The Cell Programming Language
Cell is a very high-level embeddable language designed to implement some fairly general classes of software systems (described below) that are difficult to implement using conventional languages. For those specific types of software Cell allows the developer to work at a much higher level of abstraction, and automatically provides a number of major functionalities whose implementation in conventional languages either requires a lot of tedious, low-level and error prone coding or is not feasible at all in practice.
Cell is designed to complement and integrate with your primary language, not to replace it. Once a component of an application has been implement in Cell, the compiler will generate from it an easy-to-use Java or C# class that can be integrated into an existing codebase. Support for other languages will be added in the future. The generated code is designed to integrate smoothly with hand-written code and to be non-invasive, and is also very fast. Unlike your primary language, whose choice is determined by a number of complex factors (not all of them technical, and not all of them under your control), Cell is just another tool in your toolbox, one that can be adopted gradually, with minimal risk, only when, and to the extent that, it provides a clear advantage over more conventional alternatives.
The first class of systems Cell is specifically designed for is those that have a complex state or data model that needs to be persisted. For that purpose a new type of software artifact is provided, relational automata. They offer a number of features that have no equivalent in conventional languages, like a very flexible, entirely structural type system; deterministic, repeatable execution; the ability to use relations to store data; declarative integrity constraints (keys and foreign keys); a very robust error handling mechanism based on transactions; and orthogonal persistence.
Relational automata can be used to implement many different types of stateful software systems, but one of the things they're especially well-suited for is managing persistent data in desktop, mobile and embedded applications. Compared to an embedded SQL database, they provide a much better data model and type system, are orders of magnitude faster and fully programmable, have a smaller memory footprint, allow more control over how the data is stored, and interface smoothly with the host language, with no need to do any object/relational mapping. To learn more about them start with this introductory example.
The second type of systems Cell is designed for is reactive systems, that is, systems that need to deal with multiple asynchronous data or event sources that trigger a cascade of changes throughout the application every time they activate, change their state or emit a value. Examples can be user input events, readings from a GPS sensor or an accelerometer, or data coming from remote computers or external hardware devices. But these data streams may also originate inside the application: internal events in many video games for example pose similar issues.
These signals vary asynchronously and independently of one another. An update can be triggered by any of them at any time, and it affects all the parts of the application state that depend on them, either directly or indirectly. This often involves propagating these changes through several layers of software, and usually that has to be done in a very specific and hard-to-get-right order to ensure that the various components of the application never read stale values. Just as importantly, sometimes updates have to be triggered by the lack of change or activity, when some signals have been idle or some conditions have been true for a certain amount of time.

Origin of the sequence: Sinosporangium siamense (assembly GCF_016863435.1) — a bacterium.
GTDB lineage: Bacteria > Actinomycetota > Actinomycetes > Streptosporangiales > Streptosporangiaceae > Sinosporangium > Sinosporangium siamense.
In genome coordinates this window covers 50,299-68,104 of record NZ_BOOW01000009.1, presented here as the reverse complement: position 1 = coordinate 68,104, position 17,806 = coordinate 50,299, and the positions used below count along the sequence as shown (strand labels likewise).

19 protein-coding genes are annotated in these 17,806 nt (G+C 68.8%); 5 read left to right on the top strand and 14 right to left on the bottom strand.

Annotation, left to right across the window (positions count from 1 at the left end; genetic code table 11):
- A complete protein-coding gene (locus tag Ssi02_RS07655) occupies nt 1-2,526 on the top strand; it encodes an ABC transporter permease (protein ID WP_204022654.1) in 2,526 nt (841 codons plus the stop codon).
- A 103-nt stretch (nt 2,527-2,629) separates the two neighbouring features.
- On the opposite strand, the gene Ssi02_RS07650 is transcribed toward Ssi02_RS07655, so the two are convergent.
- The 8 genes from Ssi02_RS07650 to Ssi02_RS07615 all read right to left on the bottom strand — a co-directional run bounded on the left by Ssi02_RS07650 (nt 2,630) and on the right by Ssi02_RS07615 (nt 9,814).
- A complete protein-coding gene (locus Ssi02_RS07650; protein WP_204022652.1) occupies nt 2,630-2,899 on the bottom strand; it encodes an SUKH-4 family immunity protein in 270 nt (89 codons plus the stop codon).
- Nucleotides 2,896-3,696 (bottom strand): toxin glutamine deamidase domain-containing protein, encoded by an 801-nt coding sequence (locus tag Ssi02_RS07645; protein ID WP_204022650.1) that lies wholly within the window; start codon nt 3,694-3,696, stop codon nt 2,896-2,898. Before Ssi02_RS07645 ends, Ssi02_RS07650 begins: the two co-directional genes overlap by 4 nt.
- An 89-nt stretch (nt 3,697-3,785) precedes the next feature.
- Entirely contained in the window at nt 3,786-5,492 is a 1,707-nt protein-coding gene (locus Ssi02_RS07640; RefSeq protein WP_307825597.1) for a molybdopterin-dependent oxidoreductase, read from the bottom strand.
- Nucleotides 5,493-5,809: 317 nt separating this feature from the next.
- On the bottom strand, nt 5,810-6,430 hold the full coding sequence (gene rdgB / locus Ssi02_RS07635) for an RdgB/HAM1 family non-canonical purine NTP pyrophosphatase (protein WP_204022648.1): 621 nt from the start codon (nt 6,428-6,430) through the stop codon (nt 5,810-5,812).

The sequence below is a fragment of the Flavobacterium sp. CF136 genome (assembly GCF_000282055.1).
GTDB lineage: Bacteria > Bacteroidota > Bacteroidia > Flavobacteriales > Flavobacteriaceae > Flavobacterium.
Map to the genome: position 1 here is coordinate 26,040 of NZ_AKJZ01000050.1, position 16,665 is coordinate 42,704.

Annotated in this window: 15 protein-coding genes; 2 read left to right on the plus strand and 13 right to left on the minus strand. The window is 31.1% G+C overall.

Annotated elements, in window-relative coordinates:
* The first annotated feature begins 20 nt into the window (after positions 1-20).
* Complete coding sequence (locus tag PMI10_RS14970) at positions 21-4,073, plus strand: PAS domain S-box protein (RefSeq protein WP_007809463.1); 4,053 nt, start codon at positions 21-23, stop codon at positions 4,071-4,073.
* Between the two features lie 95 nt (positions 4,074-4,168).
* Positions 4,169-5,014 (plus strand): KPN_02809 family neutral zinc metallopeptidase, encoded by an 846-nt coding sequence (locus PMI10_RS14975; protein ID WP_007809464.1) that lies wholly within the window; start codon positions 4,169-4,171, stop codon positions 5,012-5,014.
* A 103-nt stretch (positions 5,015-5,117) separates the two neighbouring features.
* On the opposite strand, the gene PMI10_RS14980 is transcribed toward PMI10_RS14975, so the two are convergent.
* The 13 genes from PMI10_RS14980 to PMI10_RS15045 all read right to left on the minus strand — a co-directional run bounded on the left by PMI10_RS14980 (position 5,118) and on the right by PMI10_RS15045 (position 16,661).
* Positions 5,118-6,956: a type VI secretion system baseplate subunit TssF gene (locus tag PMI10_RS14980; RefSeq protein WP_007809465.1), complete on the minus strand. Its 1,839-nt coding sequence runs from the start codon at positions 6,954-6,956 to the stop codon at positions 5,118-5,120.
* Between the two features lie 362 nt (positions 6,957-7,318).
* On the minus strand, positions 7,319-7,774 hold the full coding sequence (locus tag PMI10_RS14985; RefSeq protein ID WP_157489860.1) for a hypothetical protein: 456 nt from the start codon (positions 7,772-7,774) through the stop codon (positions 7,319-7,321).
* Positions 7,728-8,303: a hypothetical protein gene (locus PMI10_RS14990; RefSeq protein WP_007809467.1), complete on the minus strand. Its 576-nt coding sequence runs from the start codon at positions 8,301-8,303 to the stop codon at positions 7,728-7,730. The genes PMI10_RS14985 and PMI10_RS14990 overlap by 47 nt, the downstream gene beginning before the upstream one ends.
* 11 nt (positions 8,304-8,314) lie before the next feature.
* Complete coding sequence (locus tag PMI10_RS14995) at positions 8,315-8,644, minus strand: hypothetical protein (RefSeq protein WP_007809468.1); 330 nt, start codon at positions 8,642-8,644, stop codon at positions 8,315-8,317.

Systems like these are difficult to fit into the rigid, sequential execution model of imperative languages. The traditional way to implement them involves the use of threads, observers, callbacks and timers. The resulting code is typically error prone, brittle and unnecessarily complex. In Cell these systems can be implemented using a second type of automata, reactive automata, which allow the developer to specify declaratively only the dependencies between the signals, with the compiler taking care of everything else. The reactive automata page provides a comprehensive introduction.
A longer-term and more ambitious goal of the Cell project is to provide support for a number of programming models specifically designed for components of distributed applications that need to be replicated at different network nodes (typically the server and one or more clients) and whose state must be automatically persisted and kept synchronized in the face of concurrent updates that can originate at any of the nodes.
More specifically, the goal is to have the compiler generate code for both clients and server (in different languages if need be) and automatically take care of all aspects of network programming that can be abstracted away (things like communication between clients and server, error handling and persistence) and to minimize the developer intervention when dealing with those issues (mainly concurrency) that cannot be hidden by the language and the network infrastructure.
Such programming models will be made possible by the unconventional capabilities of Cell, like orthogonal persistence and the ability to rewind and replay the execution of a program. You can read more about it here.
If you have any question, there's the cell-lang Google Group. For announcements, there's cell_lang on Twitter.
The Cell compiler is free and open source software, and all source code is available on github.
November 12, 2021: Version 0.6 of the Java code generator released.
May 22, 2020: New post: Replacing SQLite with Cell, part 2.
May 22, 2020: New post: Replacing SQLite with Cell, part 1.